Week three is almost finished and as of 1 am this morning, all of our teams for 2015 are safe and sound in country, even if a few bags are still in Madrid‰!

Our co-ed teams have risen to the girl‰’s initial challenge and some of our projects are already nearing completion. The ceremonial ‰termascal‰ in Camp Kuri Kuchu is on target for its inauguration at an important community festival in early August. I‰’m pretty sure that any teams visiting after that time are going to want to try it out.

 Working on the seed aand plant nursery for the kitchen garden at Camp Kuri Kuchu

Reforestation and seedling harvesting projects in Camp Maqui and Camp Amazonia are going great guns with hundreds of trees planted and native orchids prepared for future propagation and transplantation. Being a part of these important projects help ensure the communities we work with are able to be a positive part of promoting the protection and rejuvenation of essential environments to ensure many threatened species plant, bird and animal ‰have a chance to prosper again.

Otavalo continues to be a hot favourite for all of our teams willing to challenge the fashion police. Brightly coloured matching pants, ridiculous beanies and even a few hammocks, have been picked up by our happy shoppers. Bartering as a collective has seen the girls, in particular, pick up some fantastic bargains.

Our third team left for the Galapagos this morning. The first two returned home with incredible stories of whales and their calves swimming by their boats, hammer head sharks and of course the prized sea turtles and seals putting on a show for their snorkeling adventures. Iguanas wandered the beaches along side them as pelicans, albatrosses and boobies dived for their dinner in the sea. There‰Ûªs really nothing bad one can say about the wildlife spotting in Darwin‰Ûªs adventure playground.

Birthdays are also big fun this season and our pi̱atas are going down a treat. The scramble for lollies and toys is more violent than the actual bashing of the pi̱ata!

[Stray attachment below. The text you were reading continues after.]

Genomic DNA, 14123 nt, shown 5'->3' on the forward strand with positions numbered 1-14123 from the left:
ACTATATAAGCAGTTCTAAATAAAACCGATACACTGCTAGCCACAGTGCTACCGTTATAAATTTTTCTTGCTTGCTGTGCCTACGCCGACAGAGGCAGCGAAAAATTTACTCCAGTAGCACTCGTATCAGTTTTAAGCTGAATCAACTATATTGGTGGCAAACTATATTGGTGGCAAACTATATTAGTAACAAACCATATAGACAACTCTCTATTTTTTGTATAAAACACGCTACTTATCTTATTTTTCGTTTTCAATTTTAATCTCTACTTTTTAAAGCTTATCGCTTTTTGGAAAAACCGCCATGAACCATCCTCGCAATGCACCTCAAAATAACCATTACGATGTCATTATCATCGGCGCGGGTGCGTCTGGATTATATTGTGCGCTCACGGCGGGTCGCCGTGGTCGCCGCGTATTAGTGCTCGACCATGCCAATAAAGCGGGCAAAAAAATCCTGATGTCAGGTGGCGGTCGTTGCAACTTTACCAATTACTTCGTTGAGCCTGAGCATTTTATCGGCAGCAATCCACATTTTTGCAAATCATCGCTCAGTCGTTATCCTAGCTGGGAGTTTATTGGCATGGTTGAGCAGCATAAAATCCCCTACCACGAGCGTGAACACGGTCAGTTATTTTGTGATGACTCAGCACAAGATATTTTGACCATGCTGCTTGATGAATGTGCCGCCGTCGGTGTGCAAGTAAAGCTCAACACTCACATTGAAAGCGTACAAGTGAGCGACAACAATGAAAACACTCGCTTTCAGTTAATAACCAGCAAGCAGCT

Big quiz on tonight at Camp Tumbaco between one of our ‰heady‰ all girl teams and our newest kids on the block who arrived just yesterday. Still haven‰’t decided who I‰’m hedging my bets on yet need to check out and see where some of the teachers have strategically placed themselves. Do you know how many species of finch there are on the Galapagos, or when they were officially ‰discovered‰?

 Keeping it clean at Camp Kuri Kuchu.

 Rugged up and working hard in the Andes.

 Bit much for some?

 Teachers are ‘on it’ out on the projects, just as keen to learn some new skills.

 Bird’s eye view of some of the work refurbishing the local primary school. Without our help, it’s very likely the government will close the school for not being safe and clean, forcing the primary students to walk 2 hours each morning and afternoon to get to the next school.

 Making our own hot chocolate from scratch in the Amazon.

 Hmmm, I’m pretty sure the mix has cow poo in it…

 City tour and the views from the top of the Basilica in Quito are an absolute hit.

 Jungle trek at Camp Amazonia.

 Surely this is a skill that will come in handy back home on the streets of Oxford?

 ‘Maito’ traditional fish steaming dish in the Amazon – delicious!

 The Principal’s wife and her cat enjoying the sun up at Camp Kuri Kuchu – this is Ecuador.